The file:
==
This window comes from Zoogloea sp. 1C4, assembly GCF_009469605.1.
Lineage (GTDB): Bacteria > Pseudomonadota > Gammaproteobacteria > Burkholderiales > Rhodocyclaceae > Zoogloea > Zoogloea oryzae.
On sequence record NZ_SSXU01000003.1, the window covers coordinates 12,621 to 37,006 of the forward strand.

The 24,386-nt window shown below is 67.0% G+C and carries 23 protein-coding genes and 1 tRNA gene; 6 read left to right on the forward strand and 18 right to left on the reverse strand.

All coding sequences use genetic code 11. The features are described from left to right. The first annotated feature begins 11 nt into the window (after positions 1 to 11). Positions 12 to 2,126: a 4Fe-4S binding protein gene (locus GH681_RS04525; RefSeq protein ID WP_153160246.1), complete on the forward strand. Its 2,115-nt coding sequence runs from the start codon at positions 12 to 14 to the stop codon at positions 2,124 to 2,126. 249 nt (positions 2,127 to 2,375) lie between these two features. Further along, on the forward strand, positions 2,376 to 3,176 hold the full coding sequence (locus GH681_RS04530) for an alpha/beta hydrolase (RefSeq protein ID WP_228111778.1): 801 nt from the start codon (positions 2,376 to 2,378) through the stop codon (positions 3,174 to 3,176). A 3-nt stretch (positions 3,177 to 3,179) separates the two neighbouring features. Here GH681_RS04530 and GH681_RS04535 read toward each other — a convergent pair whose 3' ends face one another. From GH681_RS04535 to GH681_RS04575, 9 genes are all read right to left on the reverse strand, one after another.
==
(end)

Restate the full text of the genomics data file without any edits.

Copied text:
This window comes from Zoogloea sp. 1C4, assembly GCF_009469605.1.
Lineage (GTDB): Bacteria > Pseudomonadota > Gammaproteobacteria > Burkholderiales > Rhodocyclaceae > Zoogloea > Zoogloea oryzae.
On sequence record NZ_SSXU01000003.1, the window covers coordinates 12,621 to 37,006 of the forward strand.

The 24,386-nt window shown below is 67.0% G+C and carries 23 protein-coding genes and 1 tRNA gene; 6 read left to right on the forward strand and 18 right to left on the reverse strand.

All coding sequences use genetic code 11. The features are described from left to right. The first annotated feature begins 11 nt into the window (after positions 1 to 11). Positions 12 to 2,126: a 4Fe-4S binding protein gene (locus GH681_RS04525; RefSeq protein ID WP_153160246.1), complete on the forward strand. Its 2,115-nt coding sequence runs from the start codon at positions 12 to 14 to the stop codon at positions 2,124 to 2,126. 249 nt (positions 2,127 to 2,375) lie between these two features. Further along, on the forward strand, positions 2,376 to 3,176 hold the full coding sequence (locus GH681_RS04530) for an alpha/beta hydrolase (RefSeq protein ID WP_228111778.1): 801 nt from the start codon (positions 2,376 to 2,378) through the stop codon (positions 3,174 to 3,176). A 3-nt stretch (positions 3,177 to 3,179) separates the two neighbouring features. Here GH681_RS04530 and GH681_RS04535 read toward each other — a convergent pair whose 3' ends face one another. From GH681_RS04535 to GH681_RS04575, 9 genes are all read right to left on the reverse strand, one after another.